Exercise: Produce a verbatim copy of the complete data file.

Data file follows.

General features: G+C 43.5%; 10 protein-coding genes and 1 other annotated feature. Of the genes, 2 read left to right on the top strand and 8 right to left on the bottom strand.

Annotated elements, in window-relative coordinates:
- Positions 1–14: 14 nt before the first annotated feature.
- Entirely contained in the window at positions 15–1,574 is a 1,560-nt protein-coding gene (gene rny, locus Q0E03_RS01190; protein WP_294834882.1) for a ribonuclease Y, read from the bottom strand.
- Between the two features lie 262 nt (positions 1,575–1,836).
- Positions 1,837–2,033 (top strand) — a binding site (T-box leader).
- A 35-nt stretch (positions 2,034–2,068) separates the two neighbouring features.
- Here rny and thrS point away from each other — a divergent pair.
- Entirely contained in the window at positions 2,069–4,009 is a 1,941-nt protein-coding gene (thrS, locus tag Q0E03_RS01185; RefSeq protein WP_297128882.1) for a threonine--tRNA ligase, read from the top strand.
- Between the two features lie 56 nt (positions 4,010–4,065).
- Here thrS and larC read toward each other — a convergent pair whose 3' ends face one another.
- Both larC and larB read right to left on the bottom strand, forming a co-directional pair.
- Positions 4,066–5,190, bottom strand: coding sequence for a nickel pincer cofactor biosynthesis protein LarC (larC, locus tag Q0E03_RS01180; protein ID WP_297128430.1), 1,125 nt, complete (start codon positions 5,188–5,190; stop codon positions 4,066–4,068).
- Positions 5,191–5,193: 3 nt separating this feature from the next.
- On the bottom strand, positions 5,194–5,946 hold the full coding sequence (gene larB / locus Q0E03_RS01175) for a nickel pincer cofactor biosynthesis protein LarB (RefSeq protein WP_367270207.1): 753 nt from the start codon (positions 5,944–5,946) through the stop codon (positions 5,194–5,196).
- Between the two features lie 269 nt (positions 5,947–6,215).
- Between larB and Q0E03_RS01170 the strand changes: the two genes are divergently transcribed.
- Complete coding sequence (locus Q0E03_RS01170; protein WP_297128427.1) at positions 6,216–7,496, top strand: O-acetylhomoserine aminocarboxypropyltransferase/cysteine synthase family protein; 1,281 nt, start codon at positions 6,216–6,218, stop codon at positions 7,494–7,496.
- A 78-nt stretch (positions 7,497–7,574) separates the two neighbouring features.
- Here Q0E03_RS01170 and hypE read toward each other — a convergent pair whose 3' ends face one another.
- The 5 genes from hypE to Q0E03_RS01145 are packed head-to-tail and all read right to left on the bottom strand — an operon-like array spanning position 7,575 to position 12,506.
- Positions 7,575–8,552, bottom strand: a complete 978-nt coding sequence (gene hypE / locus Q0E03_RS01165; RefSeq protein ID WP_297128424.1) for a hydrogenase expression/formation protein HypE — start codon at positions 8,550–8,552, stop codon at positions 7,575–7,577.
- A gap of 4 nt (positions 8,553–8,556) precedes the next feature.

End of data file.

General features: G+C 43.5%; 10 protein-coding genes and 1 other annotated feature. Of the genes, 2 read left to right on the top strand and 8 right to left on the bottom strand.

Annotated elements, in window-relative coordinates:
- Positions 1–14: 14 nt before the first annotated feature.
- Entirely contained in the window at positions 15–1,574 is a 1,560-nt protein-coding gene (gene rny, locus Q0E03_RS01190; protein WP_294834882.1) for a ribonuclease Y, read from the bottom strand.
- Between the two features lie 262 nt (positions 1,575–1,836).
- Positions 1,837–2,033 (top strand) — a binding site (T-box leader).
- A 35-nt stretch (positions 2,034–2,068) separates the two neighbouring features.
- Here rny and thrS point away from each other — a divergent pair.
- Entirely contained in the window at positions 2,069–4,009 is a 1,941-nt protein-coding gene (thrS, locus tag Q0E03_RS01185; RefSeq protein WP_297128882.1) for a threonine--tRNA ligase, read from the top strand.
- Between the two features lie 56 nt (positions 4,010–4,065).
- Here thrS and larC read toward each other — a convergent pair whose 3' ends face one another.
- Both larC and larB read right to left on the bottom strand, forming a co-directional pair.
- Positions 4,066–5,190, bottom strand: coding sequence for a nickel pincer cofactor biosynthesis protein LarC (larC, locus tag Q0E03_RS01180; protein ID WP_297128430.1), 1,125 nt, complete (start codon positions 5,188–5,190; stop codon positions 4,066–4,068).
- Positions 5,191–5,193: 3 nt separating this feature from the next.
- On the bottom strand, positions 5,194–5,946 hold the full coding sequence (gene larB / locus Q0E03_RS01175) for a nickel pincer cofactor biosynthesis protein LarB (RefSeq protein WP_367270207.1): 753 nt from the start codon (positions 5,944–5,946) through the stop codon (positions 5,194–5,196).
- Between the two features lie 269 nt (positions 5,947–6,215).
- Between larB and Q0E03_RS01170 the strand changes: the two genes are divergently transcribed.
- Complete coding sequence (locus Q0E03_RS01170; protein WP_297128427.1) at positions 6,216–7,496, top strand: O-acetylhomoserine aminocarboxypropyltransferase/cysteine synthase family protein; 1,281 nt, start codon at positions 6,216–6,218, stop codon at positions 7,494–7,496.
- A 78-nt stretch (positions 7,497–7,574) separates the two neighbouring features.
- Here Q0E03_RS01170 and hypE read toward each other — a convergent pair whose 3' ends face one another.
- The 5 genes from hypE to Q0E03_RS01145 are packed head-to-tail and all read right to left on the bottom strand — an operon-like array spanning position 7,575 to position 12,506.
- Positions 7,575–8,552, bottom strand: a complete 978-nt coding sequence (gene hypE / locus Q0E03_RS01165; RefSeq protein ID WP_297128424.1) for a hydrogenase expression/formation protein HypE — start codon at positions 8,550–8,552, stop codon at positions 7,575–7,577.
- A gap of 4 nt (positions 8,553–8,556) precedes the next feature.